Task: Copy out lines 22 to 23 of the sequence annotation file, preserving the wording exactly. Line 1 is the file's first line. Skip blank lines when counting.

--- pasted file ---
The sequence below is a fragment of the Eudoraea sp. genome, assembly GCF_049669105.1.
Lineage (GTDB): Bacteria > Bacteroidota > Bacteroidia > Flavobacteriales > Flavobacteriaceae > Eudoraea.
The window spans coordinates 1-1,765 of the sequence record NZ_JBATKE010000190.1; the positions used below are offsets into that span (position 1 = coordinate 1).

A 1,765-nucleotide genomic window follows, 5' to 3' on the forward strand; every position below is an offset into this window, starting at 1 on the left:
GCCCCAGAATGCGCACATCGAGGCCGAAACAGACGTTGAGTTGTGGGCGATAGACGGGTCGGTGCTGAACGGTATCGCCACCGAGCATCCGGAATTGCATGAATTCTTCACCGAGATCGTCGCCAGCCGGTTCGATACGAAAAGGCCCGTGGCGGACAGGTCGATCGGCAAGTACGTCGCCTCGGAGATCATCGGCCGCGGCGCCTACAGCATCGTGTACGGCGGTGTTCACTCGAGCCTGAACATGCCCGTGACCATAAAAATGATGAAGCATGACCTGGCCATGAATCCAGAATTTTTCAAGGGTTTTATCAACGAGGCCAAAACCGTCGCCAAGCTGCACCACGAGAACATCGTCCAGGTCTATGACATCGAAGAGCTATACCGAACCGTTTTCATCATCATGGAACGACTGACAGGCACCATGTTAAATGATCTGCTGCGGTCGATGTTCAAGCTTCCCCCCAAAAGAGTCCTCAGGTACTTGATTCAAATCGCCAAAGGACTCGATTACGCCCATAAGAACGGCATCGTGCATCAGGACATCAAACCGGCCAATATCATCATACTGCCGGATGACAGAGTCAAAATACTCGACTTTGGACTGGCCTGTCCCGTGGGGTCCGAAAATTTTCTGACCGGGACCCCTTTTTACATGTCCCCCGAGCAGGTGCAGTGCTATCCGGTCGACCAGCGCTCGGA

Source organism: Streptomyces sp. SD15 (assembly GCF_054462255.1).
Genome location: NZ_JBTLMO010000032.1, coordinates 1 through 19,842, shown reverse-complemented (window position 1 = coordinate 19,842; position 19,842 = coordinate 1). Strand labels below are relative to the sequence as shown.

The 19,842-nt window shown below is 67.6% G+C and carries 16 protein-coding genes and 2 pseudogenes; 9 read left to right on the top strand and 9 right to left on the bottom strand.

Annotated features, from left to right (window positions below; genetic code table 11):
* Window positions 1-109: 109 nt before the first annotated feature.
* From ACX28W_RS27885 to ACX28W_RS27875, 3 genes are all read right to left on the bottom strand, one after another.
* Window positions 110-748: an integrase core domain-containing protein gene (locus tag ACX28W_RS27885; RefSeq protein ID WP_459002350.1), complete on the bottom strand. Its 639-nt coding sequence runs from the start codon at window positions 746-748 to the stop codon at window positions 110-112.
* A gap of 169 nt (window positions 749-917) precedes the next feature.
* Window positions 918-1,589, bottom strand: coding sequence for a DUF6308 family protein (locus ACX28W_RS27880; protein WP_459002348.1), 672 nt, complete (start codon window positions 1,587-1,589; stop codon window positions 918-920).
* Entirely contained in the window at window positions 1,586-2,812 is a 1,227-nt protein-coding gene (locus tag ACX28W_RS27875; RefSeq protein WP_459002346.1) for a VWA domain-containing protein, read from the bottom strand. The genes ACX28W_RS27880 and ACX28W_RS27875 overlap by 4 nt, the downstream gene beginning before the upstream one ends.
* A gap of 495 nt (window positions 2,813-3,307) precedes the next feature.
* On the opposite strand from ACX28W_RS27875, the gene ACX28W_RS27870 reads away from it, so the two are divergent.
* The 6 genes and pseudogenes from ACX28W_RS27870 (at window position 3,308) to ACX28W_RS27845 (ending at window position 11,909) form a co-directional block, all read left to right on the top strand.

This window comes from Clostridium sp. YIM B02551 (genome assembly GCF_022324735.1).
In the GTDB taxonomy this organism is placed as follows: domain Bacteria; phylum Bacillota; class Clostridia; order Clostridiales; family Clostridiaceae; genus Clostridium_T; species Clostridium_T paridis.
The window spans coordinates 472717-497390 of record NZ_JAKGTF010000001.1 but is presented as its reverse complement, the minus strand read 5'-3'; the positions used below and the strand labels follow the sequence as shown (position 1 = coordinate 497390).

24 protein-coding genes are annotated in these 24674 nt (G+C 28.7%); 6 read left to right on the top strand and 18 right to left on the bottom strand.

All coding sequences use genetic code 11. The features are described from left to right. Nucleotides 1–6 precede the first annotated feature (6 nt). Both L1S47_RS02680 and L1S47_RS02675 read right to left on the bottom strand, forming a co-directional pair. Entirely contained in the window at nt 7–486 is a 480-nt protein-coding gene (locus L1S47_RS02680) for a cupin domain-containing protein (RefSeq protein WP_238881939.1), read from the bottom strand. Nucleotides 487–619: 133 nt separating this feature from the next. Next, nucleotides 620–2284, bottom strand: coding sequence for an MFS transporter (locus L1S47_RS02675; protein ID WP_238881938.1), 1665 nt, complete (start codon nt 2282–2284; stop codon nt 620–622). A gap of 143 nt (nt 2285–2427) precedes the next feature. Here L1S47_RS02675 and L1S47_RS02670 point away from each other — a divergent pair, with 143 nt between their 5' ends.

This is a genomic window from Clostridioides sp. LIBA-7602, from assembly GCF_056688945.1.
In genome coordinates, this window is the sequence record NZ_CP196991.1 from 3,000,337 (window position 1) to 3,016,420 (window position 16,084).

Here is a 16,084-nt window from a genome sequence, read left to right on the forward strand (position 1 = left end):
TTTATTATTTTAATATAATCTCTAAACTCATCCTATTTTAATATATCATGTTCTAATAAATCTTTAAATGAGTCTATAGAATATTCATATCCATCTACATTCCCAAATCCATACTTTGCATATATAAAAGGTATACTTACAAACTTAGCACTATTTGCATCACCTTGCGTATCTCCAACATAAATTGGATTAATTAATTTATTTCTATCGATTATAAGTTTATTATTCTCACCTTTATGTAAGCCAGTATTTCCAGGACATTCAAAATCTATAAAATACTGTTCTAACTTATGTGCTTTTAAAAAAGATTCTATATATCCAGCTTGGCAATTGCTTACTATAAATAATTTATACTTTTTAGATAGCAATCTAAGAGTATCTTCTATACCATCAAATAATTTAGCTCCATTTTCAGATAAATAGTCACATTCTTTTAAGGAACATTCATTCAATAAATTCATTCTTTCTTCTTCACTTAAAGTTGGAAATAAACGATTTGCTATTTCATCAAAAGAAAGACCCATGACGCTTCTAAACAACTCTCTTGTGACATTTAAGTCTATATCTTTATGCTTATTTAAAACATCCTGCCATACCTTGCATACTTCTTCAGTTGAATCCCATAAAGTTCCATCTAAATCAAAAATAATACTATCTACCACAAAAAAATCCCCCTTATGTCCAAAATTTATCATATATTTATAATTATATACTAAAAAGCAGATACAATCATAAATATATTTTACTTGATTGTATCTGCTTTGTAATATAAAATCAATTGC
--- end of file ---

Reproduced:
24 protein-coding genes are annotated in these 24674 nt (G+C 28.7%); 6 read left to right on the top strand and 18 right to left on the bottom strand.

All coding sequences use genetic code 11. The features are described from left to right. Nucleotides 1–6 precede the first annotated feature (6 nt). Both L1S47_RS02680 and L1S47_RS02675 read right to left on the bottom strand, forming a co-directional pair. Entirely contained in the window at nt 7–486 is a 480-nt protein-coding gene (locus L1S47_RS02680) for a cupin domain-containing protein (RefSeq protein WP_238881939.1), read from the bottom strand. Nucleotides 487–619: 133 nt separating this feature from the next. Next, nucleotides 620–2284, bottom strand: coding sequence for an MFS transporter (locus L1S47_RS02675; protein ID WP_238881938.1), 1665 nt, complete (start codon nt 2282–2284; stop codon nt 620–622). A gap of 143 nt (nt 2285–2427) precedes the next feature. Here L1S47_RS02675 and L1S47_RS02670 point away from each other — a divergent pair, with 143 nt between their 5' ends.